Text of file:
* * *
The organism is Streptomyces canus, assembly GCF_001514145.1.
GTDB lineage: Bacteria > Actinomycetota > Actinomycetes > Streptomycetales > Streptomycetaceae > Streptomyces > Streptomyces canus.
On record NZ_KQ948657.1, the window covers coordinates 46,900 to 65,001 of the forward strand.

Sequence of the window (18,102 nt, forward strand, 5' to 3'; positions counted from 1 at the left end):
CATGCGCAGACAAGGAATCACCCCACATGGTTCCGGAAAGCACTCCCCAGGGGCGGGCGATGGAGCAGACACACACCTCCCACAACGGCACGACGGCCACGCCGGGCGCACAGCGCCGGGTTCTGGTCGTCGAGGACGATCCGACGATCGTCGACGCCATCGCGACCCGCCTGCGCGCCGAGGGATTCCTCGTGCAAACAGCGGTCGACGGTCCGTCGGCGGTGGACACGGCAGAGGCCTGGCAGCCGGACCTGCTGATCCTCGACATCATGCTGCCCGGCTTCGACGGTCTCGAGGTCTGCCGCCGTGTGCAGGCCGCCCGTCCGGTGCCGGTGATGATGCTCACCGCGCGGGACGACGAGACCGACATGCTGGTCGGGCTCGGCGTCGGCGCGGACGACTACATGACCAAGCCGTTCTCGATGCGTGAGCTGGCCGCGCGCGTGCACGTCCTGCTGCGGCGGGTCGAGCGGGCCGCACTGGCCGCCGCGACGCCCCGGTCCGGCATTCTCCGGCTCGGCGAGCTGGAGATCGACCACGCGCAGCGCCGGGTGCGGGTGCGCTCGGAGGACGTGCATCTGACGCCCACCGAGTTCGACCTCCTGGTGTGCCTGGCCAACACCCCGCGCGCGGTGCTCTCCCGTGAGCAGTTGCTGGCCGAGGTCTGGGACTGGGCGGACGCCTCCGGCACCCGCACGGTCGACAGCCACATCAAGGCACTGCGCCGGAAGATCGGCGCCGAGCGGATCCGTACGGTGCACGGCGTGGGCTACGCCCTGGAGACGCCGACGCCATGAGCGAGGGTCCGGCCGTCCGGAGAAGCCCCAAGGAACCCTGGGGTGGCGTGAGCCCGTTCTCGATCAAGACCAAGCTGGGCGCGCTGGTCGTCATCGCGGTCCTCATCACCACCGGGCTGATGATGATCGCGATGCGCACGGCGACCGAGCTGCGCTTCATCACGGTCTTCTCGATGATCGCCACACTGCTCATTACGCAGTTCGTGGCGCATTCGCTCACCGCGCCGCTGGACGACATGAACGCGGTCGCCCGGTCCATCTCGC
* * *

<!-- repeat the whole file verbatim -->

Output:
The organism is Streptomyces canus, assembly GCF_001514145.1.
GTDB lineage: Bacteria > Actinomycetota > Actinomycetes > Streptomycetales > Streptomycetaceae > Streptomyces > Streptomyces canus.
On record NZ_KQ948657.1, the window covers coordinates 46,900 to 65,001 of the forward strand.

Sequence of the window (18,102 nt, forward strand, 5' to 3'; positions counted from 1 at the left end):
CATGCGCAGACAAGGAATCACCCCACATGGTTCCGGAAAGCACTCCCCAGGGGCGGGCGATGGAGCAGACACACACCTCCCACAACGGCACGACGGCCACGCCGGGCGCACAGCGCCGGGTTCTGGTCGTCGAGGACGATCCGACGATCGTCGACGCCATCGCGACCCGCCTGCGCGCCGAGGGATTCCTCGTGCAAACAGCGGTCGACGGTCCGTCGGCGGTGGACACGGCAGAGGCCTGGCAGCCGGACCTGCTGATCCTCGACATCATGCTGCCCGGCTTCGACGGTCTCGAGGTCTGCCGCCGTGTGCAGGCCGCCCGTCCGGTGCCGGTGATGATGCTCACCGCGCGGGACGACGAGACCGACATGCTGGTCGGGCTCGGCGTCGGCGCGGACGACTACATGACCAAGCCGTTCTCGATGCGTGAGCTGGCCGCGCGCGTGCACGTCCTGCTGCGGCGGGTCGAGCGGGCCGCACTGGCCGCCGCGACGCCCCGGTCCGGCATTCTCCGGCTCGGCGAGCTGGAGATCGACCACGCGCAGCGCCGGGTGCGGGTGCGCTCGGAGGACGTGCATCTGACGCCCACCGAGTTCGACCTCCTGGTGTGCCTGGCCAACACCCCGCGCGCGGTGCTCTCCCGTGAGCAGTTGCTGGCCGAGGTCTGGGACTGGGCGGACGCCTCCGGCACCCGCACGGTCGACAGCCACATCAAGGCACTGCGCCGGAAGATCGGCGCCGAGCGGATCCGTACGGTGCACGGCGTGGGCTACGCCCTGGAGACGCCGACGCCATGAGCGAGGGTCCGGCCGTCCGGAGAAGCCCCAAGGAACCCTGGGGTGGCGTGAGCCCGTTCTCGATCAAGACCAAGCTGGGCGCGCTGGTCGTCATCGCGGTCCTCATCACCACCGGGCTGATGATGATCGCGATGCGCACGGCGACCGAGCTGCGCTTCATCACGGTCTTCTCGATGATCGCCACACTGCTCATTACGCAGTTCGTGGCGCATTCGCTCACCGCGCCGCTGGACGACATGAACGCGGTCGCCCGGTCCATCTCGC